REPORT OF FSA REGULATORY REVIEW
A review of potential implications of nanotechnologies for regulations and risk
assessment in relation to food.
Food Standards Agency
Background to Agency, nanotechnology, review, scope etc.
Novel foods and processes
Food contact materials
Exposure through potential release into the environment
Including proposed actions
Committees on Toxicity, Mutagenicity and Carcinogenicity of chemicals in food,
consumer products and the Environment (COT, COC, COM) - Joint statement on
1. This report presents the findings of a review by the Food Standards
Agency to identify potential gaps in regulation or risk assessment relating
to the use of nanotechnologies and the potential deliberate or
adventitious presence of manufactured nanomaterials in food.
2. This review is part of the Agency’s contribution to the UK government
strategy on nanotechnologies, as set out in the government response to
the Royal Society and the Royal Academy of Engineering’s 2004 report
3. The conclusions of this review will inform the Agency’s ongoing work in
relation to nanotechnologies, and will also feed into an overall, cross-
Government review of regulatory gaps co-ordinated by the
Nanotechnology Issues Dialogue Group.
4. On the basis of current information, most potential uses of
nanotechnologies that could affect the food area would come under
some form of approval process before being permitted for use.
5. This review has not identified any major gaps in regulations but there is
uncertainty in some areas whether applications of nanotechnologies
would be picked up consistently. In these cases there are relatively
straightforward options to address this uncertainty. As food regulations
are harmonised at EU level, the Agency will seek to address them at EU
level through the European Commission and other Member States. The
Commission’s Nanotechnology Action Plan commits it to co-ordinating
an approach to such issues.
6. The view of the independent advisory Committees on Toxicity, on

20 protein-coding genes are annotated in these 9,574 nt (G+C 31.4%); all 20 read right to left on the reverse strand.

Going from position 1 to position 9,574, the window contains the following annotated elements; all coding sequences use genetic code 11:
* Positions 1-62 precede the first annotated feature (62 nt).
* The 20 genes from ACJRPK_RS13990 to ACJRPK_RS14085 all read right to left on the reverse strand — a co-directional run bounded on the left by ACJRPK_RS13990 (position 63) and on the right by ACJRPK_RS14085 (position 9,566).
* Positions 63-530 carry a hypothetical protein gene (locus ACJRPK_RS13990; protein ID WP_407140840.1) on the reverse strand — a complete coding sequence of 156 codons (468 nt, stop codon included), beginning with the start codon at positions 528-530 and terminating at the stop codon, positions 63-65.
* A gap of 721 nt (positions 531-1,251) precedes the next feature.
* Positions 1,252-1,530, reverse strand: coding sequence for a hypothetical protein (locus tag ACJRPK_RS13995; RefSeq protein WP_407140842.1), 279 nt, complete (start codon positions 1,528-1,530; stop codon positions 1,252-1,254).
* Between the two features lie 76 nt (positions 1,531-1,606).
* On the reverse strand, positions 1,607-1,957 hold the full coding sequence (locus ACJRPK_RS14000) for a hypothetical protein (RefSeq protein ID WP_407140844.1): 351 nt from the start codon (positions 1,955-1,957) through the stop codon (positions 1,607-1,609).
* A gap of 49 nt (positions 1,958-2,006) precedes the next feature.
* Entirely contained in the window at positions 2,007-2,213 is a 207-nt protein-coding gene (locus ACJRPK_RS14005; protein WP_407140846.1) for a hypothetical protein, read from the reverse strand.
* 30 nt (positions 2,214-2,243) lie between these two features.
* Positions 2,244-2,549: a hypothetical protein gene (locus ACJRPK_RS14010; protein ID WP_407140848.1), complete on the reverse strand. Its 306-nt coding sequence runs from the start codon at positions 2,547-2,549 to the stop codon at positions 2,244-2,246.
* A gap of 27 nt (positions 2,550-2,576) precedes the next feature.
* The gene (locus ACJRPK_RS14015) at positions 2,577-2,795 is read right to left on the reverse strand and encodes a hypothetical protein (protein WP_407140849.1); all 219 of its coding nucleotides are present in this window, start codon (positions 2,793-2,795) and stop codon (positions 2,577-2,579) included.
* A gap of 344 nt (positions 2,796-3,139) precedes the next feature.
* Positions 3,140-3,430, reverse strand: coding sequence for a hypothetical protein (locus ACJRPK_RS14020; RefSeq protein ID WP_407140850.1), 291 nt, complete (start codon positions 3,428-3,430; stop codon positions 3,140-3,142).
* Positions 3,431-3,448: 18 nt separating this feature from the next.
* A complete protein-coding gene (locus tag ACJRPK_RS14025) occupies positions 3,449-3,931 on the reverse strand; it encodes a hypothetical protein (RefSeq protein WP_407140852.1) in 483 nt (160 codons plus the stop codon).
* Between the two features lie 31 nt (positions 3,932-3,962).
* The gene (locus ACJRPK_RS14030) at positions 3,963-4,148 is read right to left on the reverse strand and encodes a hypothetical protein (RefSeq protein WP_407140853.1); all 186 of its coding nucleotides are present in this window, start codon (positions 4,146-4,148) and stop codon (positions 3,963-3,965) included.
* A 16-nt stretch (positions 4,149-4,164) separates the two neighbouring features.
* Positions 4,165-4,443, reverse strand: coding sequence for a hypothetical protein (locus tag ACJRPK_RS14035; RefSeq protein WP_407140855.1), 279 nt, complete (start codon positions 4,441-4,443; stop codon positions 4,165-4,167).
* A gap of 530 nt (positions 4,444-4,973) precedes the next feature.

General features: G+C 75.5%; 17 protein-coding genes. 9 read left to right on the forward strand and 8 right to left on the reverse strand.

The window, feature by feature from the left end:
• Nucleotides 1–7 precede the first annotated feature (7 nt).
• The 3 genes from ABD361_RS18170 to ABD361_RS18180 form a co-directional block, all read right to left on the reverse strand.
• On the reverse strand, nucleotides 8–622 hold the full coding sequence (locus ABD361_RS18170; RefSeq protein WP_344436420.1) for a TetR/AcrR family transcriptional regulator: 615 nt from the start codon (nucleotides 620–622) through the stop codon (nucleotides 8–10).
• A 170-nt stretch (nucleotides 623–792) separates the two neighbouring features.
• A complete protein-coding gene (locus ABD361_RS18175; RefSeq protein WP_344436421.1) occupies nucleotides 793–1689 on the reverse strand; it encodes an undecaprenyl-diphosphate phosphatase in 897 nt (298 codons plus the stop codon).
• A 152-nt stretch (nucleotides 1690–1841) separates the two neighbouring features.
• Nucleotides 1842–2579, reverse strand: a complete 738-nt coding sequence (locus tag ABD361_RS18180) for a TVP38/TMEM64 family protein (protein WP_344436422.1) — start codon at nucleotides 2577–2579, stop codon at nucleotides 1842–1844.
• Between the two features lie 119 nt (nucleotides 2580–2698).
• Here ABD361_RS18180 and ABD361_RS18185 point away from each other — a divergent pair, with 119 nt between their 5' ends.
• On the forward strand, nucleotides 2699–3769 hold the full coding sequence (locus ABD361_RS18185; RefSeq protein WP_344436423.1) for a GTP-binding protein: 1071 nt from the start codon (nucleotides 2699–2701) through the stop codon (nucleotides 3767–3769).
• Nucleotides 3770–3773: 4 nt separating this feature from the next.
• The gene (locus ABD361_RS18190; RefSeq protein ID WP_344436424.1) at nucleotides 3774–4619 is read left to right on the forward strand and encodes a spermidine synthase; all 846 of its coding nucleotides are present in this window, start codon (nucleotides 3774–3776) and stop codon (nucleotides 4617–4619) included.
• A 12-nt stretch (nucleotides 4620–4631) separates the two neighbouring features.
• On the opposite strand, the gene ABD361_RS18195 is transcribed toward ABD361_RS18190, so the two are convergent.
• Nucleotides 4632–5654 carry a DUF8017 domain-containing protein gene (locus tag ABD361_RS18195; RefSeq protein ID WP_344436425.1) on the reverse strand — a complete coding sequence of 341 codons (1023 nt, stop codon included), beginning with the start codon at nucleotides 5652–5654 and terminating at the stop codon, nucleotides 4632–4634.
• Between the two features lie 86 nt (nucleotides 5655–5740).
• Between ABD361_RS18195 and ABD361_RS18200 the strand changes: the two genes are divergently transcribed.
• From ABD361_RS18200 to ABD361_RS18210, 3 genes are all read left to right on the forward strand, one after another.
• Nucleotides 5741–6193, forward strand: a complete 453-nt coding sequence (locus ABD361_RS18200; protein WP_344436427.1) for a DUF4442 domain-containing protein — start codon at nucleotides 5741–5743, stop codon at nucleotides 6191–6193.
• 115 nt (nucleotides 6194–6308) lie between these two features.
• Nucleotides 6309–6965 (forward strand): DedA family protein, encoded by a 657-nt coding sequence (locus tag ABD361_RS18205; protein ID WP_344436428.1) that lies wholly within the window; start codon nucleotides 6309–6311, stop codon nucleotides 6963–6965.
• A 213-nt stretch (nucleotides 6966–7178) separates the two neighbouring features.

Carcinogenicity and on Mutagenicity of Chemicals in Food, Consumer
Products and the Environment, is that the existing model for risk
assessment is applicable to nanomaterials although there are major
gaps in information for hazard identification. Risk assessment relies on
provision of sufficient reliable information to inform an assessment in
each case. Risk assessment procedures will need to include procedures
for provision of information to inform risk assessments, for example in
relation to an application for approval for a new product or process. The
Agency will support the development of risk assessment in this area in
close partnership with other Departments and the independent advisory
bodies in the UK and the EU.
7. In June 2003, Lord Sainsbury, the UK Minister for Science and
Innovation, asked the Royal Society and the Royal Academy of
Engineering (RS/RAEng) to consider the potential opportunities and
uncertainties associated with nanoscience and nanotechnologies.
8. The resulting RS/RAEng report ‘Nanoscience and Nanotechnologies:
opportunities and uncertainties1, made a number of recommendations
aimed at ensuring the responsible development and management of
nanotechnologies. Many of these centred on the need for a programme
of research and public engagement to better understand the potential
risks posed by nanotechnologies. Particular emphasis was given to the
risks posed by free engineered nanoparticles to human health and the
environment, a view recently supported by the European Commission’s
Scientific Committee on Emerging and Newly Identified Health Risks
9. The Government published its response to the RS/RAEng report in
February 20053. This included a commitment to a number of actions
including a review of existing regulations to identify any gaps to ensure
that human health and the environment are adequately protected from
any potential risks from nanotechnologies. UK government activities to
fulfil these commitments are co-ordinated by the Nanotechnology Issues
Dialogue Group (NIDG) and its sub-group the Nanotechnology Research
Co-ordination Group (NRCG). The Food Standards Agency is a member
of the NIDG and NRCG.
10. As part of its contribution to the UK government strategy on
nanotechnologies, the Agency has carried out a review to identify
potential gaps in regulation or risk assessment relating to the use of
nanotechnologies and the potential deliberate or adventitious presence